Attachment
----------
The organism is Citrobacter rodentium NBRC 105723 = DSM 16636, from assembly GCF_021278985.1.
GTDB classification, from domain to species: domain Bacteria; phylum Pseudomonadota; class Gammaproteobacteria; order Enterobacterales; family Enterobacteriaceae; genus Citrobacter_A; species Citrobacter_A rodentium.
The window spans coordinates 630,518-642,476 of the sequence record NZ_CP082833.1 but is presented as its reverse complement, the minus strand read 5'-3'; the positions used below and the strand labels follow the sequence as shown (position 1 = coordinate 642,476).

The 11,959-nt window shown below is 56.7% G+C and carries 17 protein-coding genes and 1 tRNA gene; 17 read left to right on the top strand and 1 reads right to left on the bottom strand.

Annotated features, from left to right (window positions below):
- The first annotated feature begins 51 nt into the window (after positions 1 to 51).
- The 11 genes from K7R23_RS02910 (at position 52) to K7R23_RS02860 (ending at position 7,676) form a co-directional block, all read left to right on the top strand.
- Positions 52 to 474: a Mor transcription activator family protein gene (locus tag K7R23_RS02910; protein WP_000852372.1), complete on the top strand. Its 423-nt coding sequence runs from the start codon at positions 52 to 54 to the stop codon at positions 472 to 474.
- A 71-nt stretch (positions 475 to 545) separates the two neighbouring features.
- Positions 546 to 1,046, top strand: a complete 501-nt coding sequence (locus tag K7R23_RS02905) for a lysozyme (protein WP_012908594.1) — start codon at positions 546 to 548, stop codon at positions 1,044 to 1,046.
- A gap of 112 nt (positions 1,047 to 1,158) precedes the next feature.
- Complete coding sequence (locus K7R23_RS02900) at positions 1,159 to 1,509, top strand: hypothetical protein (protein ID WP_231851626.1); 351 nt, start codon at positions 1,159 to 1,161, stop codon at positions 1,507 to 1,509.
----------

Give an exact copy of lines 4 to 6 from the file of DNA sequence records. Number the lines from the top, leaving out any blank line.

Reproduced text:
The 11,959-nt window shown below is 56.7% G+C and carries 17 protein-coding genes and 1 tRNA gene; 17 read left to right on the top strand and 1 reads right to left on the bottom strand.

Annotated features, from left to right (window positions below):
- The first annotated feature begins 51 nt into the window (after positions 1 to 51).